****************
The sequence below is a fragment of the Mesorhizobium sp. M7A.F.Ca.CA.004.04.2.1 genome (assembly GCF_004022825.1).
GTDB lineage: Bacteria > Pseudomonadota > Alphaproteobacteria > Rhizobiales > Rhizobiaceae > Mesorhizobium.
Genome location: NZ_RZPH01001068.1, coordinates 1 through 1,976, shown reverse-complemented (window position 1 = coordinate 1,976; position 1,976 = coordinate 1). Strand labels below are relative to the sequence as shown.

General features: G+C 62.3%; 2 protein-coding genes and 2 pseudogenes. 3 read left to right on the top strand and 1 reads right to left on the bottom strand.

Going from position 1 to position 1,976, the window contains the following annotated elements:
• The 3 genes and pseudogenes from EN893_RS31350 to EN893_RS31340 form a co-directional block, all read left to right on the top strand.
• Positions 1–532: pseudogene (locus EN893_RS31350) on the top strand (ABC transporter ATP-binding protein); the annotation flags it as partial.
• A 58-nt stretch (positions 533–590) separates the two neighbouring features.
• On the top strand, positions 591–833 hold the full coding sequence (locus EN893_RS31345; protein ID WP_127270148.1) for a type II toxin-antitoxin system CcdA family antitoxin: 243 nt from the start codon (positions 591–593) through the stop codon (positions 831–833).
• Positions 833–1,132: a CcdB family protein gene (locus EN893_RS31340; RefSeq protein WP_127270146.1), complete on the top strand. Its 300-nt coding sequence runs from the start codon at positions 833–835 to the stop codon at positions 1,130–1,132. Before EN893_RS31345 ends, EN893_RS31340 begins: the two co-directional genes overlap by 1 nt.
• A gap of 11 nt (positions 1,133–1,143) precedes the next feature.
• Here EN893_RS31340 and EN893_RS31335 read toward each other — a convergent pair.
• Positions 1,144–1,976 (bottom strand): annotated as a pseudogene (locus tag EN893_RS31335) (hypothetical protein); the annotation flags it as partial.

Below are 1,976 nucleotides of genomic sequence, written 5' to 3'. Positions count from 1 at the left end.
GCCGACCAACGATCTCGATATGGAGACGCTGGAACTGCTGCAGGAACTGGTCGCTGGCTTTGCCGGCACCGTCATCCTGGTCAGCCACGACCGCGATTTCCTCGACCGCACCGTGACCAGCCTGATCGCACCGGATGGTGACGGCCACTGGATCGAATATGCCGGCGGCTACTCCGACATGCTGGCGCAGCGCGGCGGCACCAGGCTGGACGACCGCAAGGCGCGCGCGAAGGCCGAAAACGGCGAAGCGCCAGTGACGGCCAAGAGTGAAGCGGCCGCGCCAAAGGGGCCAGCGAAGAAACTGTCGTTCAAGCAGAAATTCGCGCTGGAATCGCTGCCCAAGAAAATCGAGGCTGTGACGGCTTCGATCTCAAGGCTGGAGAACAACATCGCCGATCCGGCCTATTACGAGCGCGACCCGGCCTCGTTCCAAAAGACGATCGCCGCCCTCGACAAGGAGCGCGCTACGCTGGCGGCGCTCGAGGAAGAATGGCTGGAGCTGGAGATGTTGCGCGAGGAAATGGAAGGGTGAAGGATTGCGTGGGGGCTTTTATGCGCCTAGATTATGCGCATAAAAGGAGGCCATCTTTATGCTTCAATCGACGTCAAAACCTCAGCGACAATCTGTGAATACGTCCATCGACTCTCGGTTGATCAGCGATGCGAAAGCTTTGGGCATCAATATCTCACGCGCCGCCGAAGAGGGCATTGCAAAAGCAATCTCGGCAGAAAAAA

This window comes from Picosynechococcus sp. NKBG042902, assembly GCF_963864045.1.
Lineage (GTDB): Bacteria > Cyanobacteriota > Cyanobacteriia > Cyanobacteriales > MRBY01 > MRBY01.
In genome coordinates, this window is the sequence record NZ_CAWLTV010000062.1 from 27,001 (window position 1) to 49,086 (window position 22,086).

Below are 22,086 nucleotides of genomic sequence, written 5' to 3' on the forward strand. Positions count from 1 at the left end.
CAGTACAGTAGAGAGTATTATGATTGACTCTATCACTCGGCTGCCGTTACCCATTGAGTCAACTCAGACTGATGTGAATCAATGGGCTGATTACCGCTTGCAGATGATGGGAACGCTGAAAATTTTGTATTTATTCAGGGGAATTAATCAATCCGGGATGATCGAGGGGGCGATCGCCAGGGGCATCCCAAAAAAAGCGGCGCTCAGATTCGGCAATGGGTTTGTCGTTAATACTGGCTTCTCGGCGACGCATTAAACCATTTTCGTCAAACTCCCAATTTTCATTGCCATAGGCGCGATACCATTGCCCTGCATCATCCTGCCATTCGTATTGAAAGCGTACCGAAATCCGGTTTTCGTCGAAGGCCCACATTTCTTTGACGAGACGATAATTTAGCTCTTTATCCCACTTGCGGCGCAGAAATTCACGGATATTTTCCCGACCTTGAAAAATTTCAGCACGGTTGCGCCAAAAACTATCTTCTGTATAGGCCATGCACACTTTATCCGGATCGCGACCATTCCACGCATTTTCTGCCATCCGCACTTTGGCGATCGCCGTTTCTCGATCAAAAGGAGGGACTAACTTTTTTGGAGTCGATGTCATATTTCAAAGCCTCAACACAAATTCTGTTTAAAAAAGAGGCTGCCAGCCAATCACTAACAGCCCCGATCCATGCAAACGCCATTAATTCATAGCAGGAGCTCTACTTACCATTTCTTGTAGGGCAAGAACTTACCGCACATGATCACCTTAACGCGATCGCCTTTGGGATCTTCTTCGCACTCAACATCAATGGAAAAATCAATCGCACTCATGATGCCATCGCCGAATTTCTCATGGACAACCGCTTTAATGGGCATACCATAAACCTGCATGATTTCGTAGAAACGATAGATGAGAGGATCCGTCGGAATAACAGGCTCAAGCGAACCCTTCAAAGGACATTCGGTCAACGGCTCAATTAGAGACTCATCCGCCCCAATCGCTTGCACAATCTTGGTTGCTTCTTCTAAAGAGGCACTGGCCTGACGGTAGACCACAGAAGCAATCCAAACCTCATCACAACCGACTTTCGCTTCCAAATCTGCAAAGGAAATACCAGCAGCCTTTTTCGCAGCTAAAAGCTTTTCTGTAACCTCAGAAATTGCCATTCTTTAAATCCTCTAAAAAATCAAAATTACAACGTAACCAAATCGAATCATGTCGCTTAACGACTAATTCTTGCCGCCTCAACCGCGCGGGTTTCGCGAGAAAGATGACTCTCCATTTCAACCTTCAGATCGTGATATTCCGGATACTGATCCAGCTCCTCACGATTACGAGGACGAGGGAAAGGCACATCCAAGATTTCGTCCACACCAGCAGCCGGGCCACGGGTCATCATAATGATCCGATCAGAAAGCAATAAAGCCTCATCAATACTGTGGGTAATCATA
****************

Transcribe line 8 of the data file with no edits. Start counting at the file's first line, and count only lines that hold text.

• A 58-nt stretch (positions 533–590) separates the two neighbouring features.